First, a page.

TED + OZY: Adam Driver on Arts and the Military - OZY | A Modern Media Company

TED + OZY: Adam Driver on Arts and the Military

TED + OZY: Adam Driver on Arts and the Military

By Ivan Flores


Because, ultimately, war is a human endeavor. 

By Ivan Flores

How do you think about the U.S. military? As the foundation of liberty and protector of the country — or as global aggressor? As an honorable duty or an inescapable Catch-22? In his TED Talk, above, the actor Adam Driver provides a different view of the military, one disconnected from geopolitics and driven by the bonds between soldiers. “Firing weapons was cool, driving and detonating expensive things was great, but I found I loved the Marine Corps for … the people.” In time, he recounts, the “Marine Corps became synonymous with my friends.”

The American military: bastion of friendship? It is strange to contemplate for outsiders, given the moral risks servicemen and women willingly take on. Yet in many ways, the U.S. military is a fairer and more egalitarian workplace than almost any you’ll find in America. It was integrated in 1948, almost two decades before the Civil Rights Act. Salaries are transparent — a male and female private with the same specialty on the same base earn the same pay. Paid paternity and maternity leave are mandated in the armed forces; not so under federal law. And Don’t Ask, Don’t Tell — the strange compromise law that allowed LGBT people to serve as long as they remained closeted — was repealed well before the Supreme Court struck down bans on same-sex marriage.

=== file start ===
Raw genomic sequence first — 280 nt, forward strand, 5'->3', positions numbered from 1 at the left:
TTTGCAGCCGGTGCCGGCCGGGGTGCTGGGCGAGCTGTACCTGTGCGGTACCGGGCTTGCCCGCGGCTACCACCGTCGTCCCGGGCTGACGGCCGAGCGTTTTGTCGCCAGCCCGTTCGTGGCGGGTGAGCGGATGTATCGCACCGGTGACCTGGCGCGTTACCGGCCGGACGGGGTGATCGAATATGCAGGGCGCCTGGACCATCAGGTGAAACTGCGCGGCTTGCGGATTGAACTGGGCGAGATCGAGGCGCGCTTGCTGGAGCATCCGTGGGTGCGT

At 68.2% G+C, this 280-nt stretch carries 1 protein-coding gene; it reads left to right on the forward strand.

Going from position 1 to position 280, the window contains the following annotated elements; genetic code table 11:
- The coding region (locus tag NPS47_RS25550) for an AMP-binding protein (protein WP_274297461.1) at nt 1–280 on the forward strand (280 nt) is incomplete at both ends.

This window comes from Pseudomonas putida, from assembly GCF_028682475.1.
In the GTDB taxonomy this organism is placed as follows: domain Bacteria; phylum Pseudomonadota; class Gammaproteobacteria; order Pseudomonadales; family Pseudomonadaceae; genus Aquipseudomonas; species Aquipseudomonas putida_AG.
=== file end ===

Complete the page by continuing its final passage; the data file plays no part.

At least in the letter of the law, soldiers are soldiers above all else, no matter their race, gender, sexual identity or religion. And while the risk of groupthink is ever present, so is the collaboration, service and sacrifice that veterans like Driver describe. “How in civilian life are you put into a life-or-death situation with your closest friends and they constantly demonstrate that they’re not going to abandon you?” he asks. 

To be sure, the military is far from a perfect workplace. Retention has become a problem, with some observers arguing that rigid structures fail to adequately recognize and reward high achievers. More than 6,000 service members reported sexual assaults in 2015, according to the Pentagon. The Department of Veterans Affairs is a mess, and it’s fair to argue that those who put their lives on the line must be rewarded more handsomely. 

Yet the military, unlike many other workplaces, invests in its people in ways that, we argue, promote friendship, collaboration, loyalty and trust. After all, how many of your colleagues would throw themselves on a bomb for you?  

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